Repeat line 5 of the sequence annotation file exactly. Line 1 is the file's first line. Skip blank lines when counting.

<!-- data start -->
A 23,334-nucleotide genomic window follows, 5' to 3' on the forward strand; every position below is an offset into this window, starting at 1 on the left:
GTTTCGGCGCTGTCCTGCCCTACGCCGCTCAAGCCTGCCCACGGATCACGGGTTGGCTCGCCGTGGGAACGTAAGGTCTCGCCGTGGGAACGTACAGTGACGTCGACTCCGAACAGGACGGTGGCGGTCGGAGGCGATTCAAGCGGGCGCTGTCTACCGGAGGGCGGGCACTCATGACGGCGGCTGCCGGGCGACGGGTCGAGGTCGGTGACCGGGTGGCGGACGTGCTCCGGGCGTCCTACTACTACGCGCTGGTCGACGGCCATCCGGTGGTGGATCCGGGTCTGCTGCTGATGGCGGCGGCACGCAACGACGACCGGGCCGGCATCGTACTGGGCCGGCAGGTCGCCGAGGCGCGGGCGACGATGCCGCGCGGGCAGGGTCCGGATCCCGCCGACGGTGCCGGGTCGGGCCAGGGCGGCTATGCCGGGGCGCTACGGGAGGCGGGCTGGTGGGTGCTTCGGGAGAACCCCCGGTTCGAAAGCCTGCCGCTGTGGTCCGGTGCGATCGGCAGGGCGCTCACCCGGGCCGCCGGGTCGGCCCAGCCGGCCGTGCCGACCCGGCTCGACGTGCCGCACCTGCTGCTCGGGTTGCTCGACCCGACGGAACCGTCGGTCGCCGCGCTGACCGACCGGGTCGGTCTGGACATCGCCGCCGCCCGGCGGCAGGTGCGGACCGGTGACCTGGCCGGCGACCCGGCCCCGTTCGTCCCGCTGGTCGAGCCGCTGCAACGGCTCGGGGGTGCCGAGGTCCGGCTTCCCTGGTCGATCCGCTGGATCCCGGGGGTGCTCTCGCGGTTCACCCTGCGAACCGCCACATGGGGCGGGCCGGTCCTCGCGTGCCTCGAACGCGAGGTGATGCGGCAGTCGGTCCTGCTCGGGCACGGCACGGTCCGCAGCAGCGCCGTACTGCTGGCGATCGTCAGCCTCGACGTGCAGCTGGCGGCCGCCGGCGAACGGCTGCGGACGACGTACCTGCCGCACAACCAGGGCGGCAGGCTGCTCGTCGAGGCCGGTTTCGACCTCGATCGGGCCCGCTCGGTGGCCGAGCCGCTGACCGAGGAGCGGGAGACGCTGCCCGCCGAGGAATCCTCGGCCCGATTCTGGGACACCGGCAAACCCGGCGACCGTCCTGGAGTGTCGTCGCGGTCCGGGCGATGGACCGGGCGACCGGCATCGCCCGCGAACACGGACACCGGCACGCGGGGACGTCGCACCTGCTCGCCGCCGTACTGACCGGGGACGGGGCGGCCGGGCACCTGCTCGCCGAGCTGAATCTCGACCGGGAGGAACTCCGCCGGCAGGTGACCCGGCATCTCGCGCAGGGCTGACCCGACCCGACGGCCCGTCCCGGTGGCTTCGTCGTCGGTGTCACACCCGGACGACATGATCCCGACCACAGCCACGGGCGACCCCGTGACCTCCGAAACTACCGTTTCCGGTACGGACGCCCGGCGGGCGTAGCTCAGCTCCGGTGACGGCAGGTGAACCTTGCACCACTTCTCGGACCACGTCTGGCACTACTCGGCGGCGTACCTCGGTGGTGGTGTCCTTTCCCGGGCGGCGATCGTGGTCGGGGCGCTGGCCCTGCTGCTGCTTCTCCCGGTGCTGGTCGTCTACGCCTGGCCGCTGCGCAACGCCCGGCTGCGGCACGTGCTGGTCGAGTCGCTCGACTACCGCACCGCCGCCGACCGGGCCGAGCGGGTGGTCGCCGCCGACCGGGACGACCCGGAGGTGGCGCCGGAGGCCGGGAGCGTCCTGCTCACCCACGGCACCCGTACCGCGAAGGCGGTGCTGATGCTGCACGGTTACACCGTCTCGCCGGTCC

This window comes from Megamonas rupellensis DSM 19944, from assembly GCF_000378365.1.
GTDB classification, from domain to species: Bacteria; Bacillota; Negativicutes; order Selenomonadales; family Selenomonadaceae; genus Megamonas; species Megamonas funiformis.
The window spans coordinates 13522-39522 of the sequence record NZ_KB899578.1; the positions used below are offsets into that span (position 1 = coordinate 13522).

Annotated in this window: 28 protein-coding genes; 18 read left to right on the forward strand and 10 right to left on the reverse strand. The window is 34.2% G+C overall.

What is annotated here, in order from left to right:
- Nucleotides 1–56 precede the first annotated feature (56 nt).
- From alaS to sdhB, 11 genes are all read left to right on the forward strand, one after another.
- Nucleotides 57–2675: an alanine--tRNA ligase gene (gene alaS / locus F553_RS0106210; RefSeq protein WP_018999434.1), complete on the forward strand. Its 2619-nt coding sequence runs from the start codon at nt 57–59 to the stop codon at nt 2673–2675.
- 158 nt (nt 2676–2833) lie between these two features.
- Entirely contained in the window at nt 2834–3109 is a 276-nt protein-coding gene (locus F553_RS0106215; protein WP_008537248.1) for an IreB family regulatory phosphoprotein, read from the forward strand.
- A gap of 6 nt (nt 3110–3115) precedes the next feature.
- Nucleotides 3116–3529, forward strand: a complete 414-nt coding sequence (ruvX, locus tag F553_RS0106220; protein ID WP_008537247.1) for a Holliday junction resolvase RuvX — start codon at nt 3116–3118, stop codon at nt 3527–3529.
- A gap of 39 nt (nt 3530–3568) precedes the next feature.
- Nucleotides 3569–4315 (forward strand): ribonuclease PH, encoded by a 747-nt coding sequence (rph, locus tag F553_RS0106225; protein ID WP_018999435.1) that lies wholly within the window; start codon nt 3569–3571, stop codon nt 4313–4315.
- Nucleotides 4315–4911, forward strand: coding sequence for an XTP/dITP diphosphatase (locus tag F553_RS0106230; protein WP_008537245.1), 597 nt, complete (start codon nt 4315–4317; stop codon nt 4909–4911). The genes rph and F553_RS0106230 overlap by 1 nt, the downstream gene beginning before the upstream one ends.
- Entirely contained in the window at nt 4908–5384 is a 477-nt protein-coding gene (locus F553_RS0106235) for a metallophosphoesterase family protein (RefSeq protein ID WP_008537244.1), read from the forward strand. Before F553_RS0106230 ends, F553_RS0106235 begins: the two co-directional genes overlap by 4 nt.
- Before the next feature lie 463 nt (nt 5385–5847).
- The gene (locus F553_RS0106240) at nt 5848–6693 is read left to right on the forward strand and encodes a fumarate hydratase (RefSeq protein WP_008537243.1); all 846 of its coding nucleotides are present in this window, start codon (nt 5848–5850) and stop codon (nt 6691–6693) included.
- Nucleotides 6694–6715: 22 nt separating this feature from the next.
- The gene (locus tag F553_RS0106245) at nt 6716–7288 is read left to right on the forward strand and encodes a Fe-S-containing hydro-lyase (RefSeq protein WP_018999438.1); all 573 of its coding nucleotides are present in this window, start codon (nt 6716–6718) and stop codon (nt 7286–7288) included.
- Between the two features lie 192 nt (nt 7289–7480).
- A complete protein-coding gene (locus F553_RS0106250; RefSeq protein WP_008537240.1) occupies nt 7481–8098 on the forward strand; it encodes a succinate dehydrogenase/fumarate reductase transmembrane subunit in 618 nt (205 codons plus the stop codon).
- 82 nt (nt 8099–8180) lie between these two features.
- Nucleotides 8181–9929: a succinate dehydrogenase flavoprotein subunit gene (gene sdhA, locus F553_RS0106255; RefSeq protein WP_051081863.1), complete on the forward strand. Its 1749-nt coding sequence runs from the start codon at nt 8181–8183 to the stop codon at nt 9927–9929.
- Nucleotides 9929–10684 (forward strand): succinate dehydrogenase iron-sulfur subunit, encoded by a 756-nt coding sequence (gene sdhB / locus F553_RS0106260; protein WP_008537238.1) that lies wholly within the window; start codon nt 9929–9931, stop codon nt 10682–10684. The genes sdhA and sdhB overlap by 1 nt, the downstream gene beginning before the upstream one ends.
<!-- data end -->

The window spans coordinates 13522-39522 of the sequence record NZ_KB899578.1; the positions used below are offsets into that span (position 1 = coordinate 13522).